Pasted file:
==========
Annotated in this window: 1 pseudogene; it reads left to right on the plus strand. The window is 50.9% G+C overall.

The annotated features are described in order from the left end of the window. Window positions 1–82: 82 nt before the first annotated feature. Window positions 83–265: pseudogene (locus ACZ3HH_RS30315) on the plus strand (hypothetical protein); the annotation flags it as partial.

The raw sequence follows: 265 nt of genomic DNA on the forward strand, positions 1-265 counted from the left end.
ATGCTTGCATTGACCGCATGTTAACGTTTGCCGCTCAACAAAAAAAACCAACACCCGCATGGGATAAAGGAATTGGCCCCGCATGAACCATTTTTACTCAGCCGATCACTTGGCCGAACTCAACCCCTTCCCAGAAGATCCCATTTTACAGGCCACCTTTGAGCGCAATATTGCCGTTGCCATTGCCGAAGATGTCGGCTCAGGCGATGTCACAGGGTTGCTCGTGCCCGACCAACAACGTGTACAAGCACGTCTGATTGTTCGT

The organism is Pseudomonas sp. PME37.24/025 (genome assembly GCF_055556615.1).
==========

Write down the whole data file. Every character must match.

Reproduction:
Annotated in this window: 1 pseudogene; it reads left to right on the plus strand. The window is 50.9% G+C overall.

The annotated features are described in order from the left end of the window. Window positions 1–82: 82 nt before the first annotated feature. Window positions 83–265: pseudogene (locus ACZ3HH_RS30315) on the plus strand (hypothetical protein); the annotation flags it as partial.

The raw sequence follows: 265 nt of genomic DNA on the forward strand, positions 1-265 counted from the left end.
ATGCTTGCATTGACCGCATGTTAACGTTTGCCGCTCAACAAAAAAAACCAACACCCGCATGGGATAAAGGAATTGGCCCCGCATGAACCATTTTTACTCAGCCGATCACTTGGCCGAACTCAACCCCTTCCCAGAAGATCCCATTTTACAGGCCACCTTTGAGCGCAATATTGCCGTTGCCATTGCCGAAGATGTCGGCTCAGGCGATGTCACAGGGTTGCTCGTGCCCGACCAACAACGTGTACAAGCACGTCTGATTGTTCGT

The organism is Pseudomonas sp. PME37.24/025 (genome assembly GCF_055556615.1).